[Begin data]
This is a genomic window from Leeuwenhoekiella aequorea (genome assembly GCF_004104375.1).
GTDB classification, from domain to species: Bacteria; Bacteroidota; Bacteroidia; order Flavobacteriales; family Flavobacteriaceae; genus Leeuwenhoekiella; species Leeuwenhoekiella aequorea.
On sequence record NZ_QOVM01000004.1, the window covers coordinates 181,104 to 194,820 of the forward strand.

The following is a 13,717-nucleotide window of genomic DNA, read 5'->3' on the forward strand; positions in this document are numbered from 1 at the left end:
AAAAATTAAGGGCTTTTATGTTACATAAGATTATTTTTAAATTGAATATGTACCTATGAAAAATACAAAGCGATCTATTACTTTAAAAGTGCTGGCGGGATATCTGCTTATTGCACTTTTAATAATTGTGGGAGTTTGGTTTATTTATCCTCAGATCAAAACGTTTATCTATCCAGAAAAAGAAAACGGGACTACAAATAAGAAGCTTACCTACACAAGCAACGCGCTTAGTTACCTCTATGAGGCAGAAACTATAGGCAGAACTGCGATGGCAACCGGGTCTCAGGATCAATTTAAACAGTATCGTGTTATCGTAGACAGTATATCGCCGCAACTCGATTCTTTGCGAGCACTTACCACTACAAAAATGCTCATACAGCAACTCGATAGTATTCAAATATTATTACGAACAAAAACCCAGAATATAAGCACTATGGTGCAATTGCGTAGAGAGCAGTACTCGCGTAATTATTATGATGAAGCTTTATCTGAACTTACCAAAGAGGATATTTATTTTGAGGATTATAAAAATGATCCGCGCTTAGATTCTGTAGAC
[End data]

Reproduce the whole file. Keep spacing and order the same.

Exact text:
This is a genomic window from Leeuwenhoekiella aequorea (genome assembly GCF_004104375.1).
GTDB classification, from domain to species: Bacteria; Bacteroidota; Bacteroidia; order Flavobacteriales; family Flavobacteriaceae; genus Leeuwenhoekiella; species Leeuwenhoekiella aequorea.
On sequence record NZ_QOVM01000004.1, the window covers coordinates 181,104 to 194,820 of the forward strand.

The following is a 13,717-nucleotide window of genomic DNA, read 5'->3' on the forward strand; positions in this document are numbered from 1 at the left end:
AAAAATTAAGGGCTTTTATGTTACATAAGATTATTTTTAAATTGAATATGTACCTATGAAAAATACAAAGCGATCTATTACTTTAAAAGTGCTGGCGGGATATCTGCTTATTGCACTTTTAATAATTGTGGGAGTTTGGTTTATTTATCCTCAGATCAAAACGTTTATCTATCCAGAAAAAGAAAACGGGACTACAAATAAGAAGCTTACCTACACAAGCAACGCGCTTAGTTACCTCTATGAGGCAGAAACTATAGGCAGAACTGCGATGGCAACCGGGTCTCAGGATCAATTTAAACAGTATCGTGTTATCGTAGACAGTATATCGCCGCAACTCGATTCTTTGCGAGCACTTACCACTACAAAAATGCTCATACAGCAACTCGATAGTATTCAAATATTATTACGAACAAAAACCCAGAATATAAGCACTATGGTGCAATTGCGTAGAGAGCAGTACTCGCGTAATTATTATGATGAAGCTTTATCTGAACTTACCAAAGAGGATATTTATTTTGAGGATTATAAAAATGATCCGCGCTTAGATTCTGTAGAC